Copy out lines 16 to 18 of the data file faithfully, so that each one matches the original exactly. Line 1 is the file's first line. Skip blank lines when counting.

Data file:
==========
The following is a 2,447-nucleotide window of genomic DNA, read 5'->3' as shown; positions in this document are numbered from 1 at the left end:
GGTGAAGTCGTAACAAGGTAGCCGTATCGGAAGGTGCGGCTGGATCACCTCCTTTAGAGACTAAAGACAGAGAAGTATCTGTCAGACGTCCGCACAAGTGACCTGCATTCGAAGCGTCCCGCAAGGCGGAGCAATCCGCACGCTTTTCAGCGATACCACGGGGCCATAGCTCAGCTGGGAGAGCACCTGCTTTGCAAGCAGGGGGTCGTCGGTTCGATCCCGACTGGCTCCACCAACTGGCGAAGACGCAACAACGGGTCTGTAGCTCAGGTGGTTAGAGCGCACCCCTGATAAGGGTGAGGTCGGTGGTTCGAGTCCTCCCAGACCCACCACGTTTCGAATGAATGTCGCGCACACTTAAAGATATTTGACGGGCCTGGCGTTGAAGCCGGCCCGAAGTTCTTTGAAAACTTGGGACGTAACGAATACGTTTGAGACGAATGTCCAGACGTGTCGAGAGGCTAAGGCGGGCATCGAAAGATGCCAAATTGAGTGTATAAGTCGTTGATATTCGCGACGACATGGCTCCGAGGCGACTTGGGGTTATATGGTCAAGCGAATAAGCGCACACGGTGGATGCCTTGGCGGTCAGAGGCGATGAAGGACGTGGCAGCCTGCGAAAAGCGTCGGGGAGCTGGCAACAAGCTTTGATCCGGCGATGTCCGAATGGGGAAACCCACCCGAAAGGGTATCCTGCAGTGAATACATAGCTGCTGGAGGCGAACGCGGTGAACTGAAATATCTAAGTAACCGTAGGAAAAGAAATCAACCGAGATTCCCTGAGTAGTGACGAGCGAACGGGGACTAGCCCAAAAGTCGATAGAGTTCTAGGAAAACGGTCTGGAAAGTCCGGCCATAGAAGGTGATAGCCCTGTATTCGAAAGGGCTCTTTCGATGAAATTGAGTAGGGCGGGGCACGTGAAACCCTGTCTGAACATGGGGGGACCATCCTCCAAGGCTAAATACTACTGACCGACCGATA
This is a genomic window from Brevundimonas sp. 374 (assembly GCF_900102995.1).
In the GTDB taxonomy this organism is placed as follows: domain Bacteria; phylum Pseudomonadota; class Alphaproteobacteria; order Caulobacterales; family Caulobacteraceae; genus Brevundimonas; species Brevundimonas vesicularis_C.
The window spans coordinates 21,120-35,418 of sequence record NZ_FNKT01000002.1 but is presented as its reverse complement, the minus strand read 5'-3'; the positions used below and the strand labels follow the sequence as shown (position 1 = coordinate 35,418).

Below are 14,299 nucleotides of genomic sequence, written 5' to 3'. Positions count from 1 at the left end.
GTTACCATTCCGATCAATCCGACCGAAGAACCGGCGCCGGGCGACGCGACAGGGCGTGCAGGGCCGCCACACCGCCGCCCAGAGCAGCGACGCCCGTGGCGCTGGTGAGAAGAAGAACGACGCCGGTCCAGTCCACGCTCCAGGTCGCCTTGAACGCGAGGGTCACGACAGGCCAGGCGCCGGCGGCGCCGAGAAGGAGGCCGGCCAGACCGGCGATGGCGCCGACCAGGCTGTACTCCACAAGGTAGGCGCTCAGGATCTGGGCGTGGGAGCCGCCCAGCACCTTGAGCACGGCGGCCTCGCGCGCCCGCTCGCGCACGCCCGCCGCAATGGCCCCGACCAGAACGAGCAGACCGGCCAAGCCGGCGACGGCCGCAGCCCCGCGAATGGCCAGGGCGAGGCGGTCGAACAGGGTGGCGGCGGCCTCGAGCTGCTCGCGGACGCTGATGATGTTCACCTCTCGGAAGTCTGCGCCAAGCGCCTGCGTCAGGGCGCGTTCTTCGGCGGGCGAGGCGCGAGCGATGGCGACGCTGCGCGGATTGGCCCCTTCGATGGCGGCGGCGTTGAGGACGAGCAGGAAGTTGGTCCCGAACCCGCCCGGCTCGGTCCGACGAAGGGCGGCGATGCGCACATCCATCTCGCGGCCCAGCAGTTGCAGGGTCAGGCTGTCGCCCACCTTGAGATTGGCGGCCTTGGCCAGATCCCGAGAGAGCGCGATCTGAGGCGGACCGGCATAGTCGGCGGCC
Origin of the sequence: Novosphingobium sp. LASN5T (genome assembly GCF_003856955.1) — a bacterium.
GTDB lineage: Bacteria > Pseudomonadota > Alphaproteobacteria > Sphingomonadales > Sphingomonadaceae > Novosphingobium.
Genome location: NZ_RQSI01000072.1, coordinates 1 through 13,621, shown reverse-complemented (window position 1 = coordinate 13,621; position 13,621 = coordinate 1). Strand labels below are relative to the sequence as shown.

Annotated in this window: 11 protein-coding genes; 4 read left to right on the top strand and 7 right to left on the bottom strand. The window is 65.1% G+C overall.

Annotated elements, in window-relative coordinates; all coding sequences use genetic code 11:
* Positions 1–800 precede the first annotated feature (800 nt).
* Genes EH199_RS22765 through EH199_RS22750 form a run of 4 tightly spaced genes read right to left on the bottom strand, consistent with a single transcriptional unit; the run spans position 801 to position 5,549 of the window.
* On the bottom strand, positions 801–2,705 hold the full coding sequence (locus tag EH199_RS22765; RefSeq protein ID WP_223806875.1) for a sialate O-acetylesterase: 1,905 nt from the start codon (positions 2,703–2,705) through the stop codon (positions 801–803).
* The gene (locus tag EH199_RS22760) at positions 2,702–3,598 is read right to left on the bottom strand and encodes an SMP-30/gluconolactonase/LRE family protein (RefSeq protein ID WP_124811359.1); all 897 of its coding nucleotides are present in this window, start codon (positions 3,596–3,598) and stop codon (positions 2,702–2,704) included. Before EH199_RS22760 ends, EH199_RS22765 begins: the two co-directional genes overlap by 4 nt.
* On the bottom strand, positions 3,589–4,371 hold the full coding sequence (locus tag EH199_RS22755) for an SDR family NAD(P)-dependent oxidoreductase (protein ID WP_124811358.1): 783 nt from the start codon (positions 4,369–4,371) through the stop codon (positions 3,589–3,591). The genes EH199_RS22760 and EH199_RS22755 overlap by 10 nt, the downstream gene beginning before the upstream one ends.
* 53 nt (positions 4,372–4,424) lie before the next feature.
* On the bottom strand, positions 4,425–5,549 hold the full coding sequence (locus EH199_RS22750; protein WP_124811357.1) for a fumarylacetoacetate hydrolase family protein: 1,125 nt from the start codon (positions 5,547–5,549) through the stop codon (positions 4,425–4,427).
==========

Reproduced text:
* The gene (locus tag EH199_RS22760) at positions 2,702–3,598 is read right to left on the bottom strand and encodes an SMP-30/gluconolactonase/LRE family protein (RefSeq protein ID WP_124811359.1); all 897 of its coding nucleotides are present in this window, start codon (positions 3,596–3,598) and stop codon (positions 2,702–2,704) included. Before EH199_RS22760 ends, EH199_RS22765 begins: the two co-directional genes overlap by 4 nt.
* On the bottom strand, positions 3,589–4,371 hold the full coding sequence (locus tag EH199_RS22755) for an SDR family NAD(P)-dependent oxidoreductase (protein ID WP_124811358.1): 783 nt from the start codon (positions 4,369–4,371) through the stop codon (positions 3,589–3,591). The genes EH199_RS22760 and EH199_RS22755 overlap by 10 nt, the downstream gene beginning before the upstream one ends.
* 53 nt (positions 4,372–4,424) lie before the next feature.